More teachers are embracing electronic media to stay in touch with students, posting assignments on Facebook or answering homework questions via text message.
But learning to take advantage of technology without crossing the social networking line can be a minefield.
Because messages can be misinterpreted, school districts and state education officials are taking steps to be more clear about the rules that govern the use of electronic communication with students.
On Dec. 26, new state rules take effect that say educators must "refrain from inappropriate communication with a student," including use of cellphones, text messaging, e-mail, instant messaging, blogging or other social networking.
The change is part of an update to the Texas Educators' Code of Ethics proposed by the State Board for Educator Certification and endorsed by the State Board of Education last month.
Ethics violations can result in sanctions ranging from reprimands to loss of a teaching certificate.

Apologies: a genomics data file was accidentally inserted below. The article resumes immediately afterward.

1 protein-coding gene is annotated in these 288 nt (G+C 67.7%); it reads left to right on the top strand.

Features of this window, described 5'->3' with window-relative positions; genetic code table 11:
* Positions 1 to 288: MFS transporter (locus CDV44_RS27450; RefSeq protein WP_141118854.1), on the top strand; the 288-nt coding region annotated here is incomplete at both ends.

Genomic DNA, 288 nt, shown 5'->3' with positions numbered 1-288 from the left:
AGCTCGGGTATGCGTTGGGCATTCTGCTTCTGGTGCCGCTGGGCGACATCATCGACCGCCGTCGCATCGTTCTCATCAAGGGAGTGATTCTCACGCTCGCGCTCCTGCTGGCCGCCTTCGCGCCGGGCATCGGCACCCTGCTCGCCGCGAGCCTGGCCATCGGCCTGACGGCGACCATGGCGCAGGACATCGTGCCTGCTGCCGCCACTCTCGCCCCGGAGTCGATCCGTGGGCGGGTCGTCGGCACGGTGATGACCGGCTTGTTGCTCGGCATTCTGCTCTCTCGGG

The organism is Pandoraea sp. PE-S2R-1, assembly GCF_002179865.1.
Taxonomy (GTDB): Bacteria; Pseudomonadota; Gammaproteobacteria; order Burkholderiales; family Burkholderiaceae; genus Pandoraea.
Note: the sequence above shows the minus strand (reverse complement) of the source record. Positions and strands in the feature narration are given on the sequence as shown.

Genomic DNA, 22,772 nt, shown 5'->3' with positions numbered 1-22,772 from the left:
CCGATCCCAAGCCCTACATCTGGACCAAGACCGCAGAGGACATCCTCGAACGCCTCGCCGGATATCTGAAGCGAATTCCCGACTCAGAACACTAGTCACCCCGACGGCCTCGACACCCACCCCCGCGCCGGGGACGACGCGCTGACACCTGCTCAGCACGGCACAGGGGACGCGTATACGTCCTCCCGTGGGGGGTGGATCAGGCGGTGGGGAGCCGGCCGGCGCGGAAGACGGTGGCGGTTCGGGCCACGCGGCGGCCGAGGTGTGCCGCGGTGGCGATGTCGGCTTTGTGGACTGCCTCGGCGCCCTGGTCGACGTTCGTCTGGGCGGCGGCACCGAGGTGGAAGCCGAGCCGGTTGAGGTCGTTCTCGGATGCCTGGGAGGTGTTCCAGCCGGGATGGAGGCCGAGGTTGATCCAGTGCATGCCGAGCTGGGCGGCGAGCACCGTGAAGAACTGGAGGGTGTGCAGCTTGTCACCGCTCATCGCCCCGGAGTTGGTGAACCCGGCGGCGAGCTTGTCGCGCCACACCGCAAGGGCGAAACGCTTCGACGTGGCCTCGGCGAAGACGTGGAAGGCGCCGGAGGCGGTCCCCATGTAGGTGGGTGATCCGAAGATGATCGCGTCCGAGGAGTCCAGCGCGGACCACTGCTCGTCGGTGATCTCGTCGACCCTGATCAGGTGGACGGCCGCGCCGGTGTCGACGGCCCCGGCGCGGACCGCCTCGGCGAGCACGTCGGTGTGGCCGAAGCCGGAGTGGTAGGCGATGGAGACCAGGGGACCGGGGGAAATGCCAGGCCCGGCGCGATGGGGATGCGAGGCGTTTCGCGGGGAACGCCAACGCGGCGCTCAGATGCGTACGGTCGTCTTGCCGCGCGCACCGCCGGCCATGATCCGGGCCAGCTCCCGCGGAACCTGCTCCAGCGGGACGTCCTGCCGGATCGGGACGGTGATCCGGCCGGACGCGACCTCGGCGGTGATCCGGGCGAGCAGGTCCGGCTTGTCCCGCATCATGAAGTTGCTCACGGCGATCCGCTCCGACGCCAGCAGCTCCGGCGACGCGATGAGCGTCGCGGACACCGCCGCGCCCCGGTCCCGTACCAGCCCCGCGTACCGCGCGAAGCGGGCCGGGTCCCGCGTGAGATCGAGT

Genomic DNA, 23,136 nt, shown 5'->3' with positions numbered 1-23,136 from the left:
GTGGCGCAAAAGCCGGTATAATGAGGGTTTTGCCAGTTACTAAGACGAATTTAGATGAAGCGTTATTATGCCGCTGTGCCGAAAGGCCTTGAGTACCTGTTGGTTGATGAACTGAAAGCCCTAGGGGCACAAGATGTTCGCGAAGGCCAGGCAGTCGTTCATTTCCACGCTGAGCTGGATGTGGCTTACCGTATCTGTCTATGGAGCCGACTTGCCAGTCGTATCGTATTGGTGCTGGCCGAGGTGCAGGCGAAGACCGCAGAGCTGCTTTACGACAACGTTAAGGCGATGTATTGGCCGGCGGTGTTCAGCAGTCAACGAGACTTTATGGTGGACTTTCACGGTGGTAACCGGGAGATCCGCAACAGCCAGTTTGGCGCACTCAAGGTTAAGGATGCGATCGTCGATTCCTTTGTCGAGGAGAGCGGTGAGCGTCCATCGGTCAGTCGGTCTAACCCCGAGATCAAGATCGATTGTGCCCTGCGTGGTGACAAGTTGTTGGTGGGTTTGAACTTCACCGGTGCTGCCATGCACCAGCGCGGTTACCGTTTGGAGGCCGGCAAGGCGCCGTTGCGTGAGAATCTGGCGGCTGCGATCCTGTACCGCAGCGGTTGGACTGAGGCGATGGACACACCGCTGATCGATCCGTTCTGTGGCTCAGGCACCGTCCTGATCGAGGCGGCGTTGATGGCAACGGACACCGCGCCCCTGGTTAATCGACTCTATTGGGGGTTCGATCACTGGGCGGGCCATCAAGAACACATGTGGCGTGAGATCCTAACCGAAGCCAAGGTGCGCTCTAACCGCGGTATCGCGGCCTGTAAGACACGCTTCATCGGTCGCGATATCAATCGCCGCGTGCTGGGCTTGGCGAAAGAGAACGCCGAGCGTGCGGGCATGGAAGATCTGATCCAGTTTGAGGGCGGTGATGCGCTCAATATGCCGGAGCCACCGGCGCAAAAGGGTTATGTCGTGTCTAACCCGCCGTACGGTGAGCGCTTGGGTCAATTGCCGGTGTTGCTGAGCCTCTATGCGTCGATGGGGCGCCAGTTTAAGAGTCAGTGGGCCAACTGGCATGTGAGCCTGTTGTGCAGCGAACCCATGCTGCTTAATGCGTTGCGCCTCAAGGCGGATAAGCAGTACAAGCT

Staffers at the Texas Education Agency proposed the changes because teachers were being referred for discipline by school district administrators for sending students "thousands" of text messages.
And while the content of the messages was not necessarily inappropriate, the volume and time of day could mean that the adult may have been "grooming" the child for a sexual relationship, the TEA said in a November news release.
New rules allow officials to look at the totality of the communications between the adult and the student. The previous ethics code did not address social media, said Debbie Ratcliffe, a TEA spokeswoman.
"It's just a growing area of concern, and we didn't have much guidance about how to provide that," Ratcliffe said. "It should make it clearer for teachers. Sometimes it's not what they say. It's the way they go about it."
Many Texas school districts, including Birdville, Keller, Hurst-Euless-Bedford and Mansfield, are changing their policies and procedures to give educators more guidance.
"We understand and recognize that social media tools are tremendous assets in education," said Richie Escovedo, Mansfield schools spokesman.
"It's a situation where the technology has outpaced the laws and everybody is still trying to get caught up. Everything we can do to help our teachers recognize the potential pitfalls will help us be in good shape."
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